Viganò: Look, I believe that, in communications, there are no rules, only risks. Consider the example of Pope Benedict, a very precise man, well-prepared, careful of details. Even with him they had to intervene many times to clarify his positions. You know that Pope Benedict always held press conferences on board planes, at the beginning of his trips. Personally, I feel this is a strategic error in communications management. Think of what happened at the onset of his trip to Africa, when the whole trip had a shadow cast over it because of his early remarks on condoms. With Pope Benedict, all press questions were chosen and sent in ahead of time, the Pope would take note of them and prepare his responses… well, even in those cases things didn’t go exactly as planned. The fact is that, in communications, risk is always present, whether in a controlled environment (as for Pope Benedict) or a spontaneous one (as for Pope Francis, who answers off-the-cuff to questions he is hearing for the first time). It is clear that uncomfortable situations can arise, but it is precisely in those types of occasions that one comes to understand whether a journalist is truly a professional whose goal is to “form” rather than to “inform”…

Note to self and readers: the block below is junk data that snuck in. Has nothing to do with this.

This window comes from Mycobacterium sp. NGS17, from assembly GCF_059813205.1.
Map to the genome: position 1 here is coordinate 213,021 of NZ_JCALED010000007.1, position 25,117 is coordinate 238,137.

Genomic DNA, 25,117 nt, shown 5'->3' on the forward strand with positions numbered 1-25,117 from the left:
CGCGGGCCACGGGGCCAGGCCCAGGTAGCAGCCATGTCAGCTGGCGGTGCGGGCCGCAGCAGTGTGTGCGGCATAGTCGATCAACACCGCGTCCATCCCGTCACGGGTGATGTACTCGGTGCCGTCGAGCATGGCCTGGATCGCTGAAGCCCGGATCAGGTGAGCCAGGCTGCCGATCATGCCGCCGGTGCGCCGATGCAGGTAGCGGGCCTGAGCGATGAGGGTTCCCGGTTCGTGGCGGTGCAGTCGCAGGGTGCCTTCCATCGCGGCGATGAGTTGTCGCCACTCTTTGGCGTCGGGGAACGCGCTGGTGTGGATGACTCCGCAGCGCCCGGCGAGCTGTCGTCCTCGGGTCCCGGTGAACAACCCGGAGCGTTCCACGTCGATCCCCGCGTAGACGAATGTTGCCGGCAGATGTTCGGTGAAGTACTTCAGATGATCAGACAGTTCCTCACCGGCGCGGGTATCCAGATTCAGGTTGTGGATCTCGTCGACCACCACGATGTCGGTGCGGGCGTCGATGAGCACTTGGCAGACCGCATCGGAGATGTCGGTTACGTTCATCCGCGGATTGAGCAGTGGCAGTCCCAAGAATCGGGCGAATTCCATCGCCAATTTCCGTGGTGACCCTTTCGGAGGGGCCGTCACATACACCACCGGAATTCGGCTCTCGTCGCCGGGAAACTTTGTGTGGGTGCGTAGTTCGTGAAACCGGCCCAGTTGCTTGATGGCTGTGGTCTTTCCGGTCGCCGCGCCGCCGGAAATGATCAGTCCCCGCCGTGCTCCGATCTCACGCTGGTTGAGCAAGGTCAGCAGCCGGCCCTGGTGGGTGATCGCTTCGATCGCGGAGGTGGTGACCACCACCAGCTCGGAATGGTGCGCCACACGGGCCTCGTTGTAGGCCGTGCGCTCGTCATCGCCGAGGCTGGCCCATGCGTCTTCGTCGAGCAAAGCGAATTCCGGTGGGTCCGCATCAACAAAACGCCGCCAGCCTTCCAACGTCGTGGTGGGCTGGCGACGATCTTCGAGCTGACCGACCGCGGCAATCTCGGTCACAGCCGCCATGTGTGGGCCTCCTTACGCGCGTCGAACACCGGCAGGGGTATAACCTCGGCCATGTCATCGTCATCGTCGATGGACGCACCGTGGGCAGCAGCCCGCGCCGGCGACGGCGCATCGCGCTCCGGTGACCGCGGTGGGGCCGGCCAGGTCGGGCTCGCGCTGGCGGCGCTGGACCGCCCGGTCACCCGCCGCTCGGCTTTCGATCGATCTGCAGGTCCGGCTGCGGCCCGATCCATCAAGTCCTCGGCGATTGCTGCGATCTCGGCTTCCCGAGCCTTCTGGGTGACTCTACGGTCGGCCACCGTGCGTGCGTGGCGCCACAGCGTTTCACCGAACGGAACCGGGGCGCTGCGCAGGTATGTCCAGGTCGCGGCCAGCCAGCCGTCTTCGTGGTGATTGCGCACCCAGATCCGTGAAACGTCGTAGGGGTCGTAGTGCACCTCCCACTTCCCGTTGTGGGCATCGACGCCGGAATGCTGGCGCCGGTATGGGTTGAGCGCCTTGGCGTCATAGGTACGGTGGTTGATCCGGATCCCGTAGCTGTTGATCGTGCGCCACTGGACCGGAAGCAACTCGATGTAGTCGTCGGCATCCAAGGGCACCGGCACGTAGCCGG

Pope Francis’ written words… one might be tempted to think that sometimes the Pope hands over a written text to groups he meets, or to bishops’ conferences on their ad limina visits, without reading it, instead improvising a spontaneous speech just at the moment he is with them…

Viganò: I would like to point out that, if the Pope acts in this way, it certainly isn’t to put distance between himself and the people in the Secretariat of State who, with great commitment and capability, prepare his texts. If the Pope sometimes sets aside his written speeches, it’s because he is Latin American, someone who intuitively feels the atmosphere that has been created at the meeting, and so he prefers to speak off-the-cuff. But even then, he always uses a reasonable style…

Not rarely, when he improvises, he pulls out anecdotes or personal experiences from his own life, such as his references to his grandmother…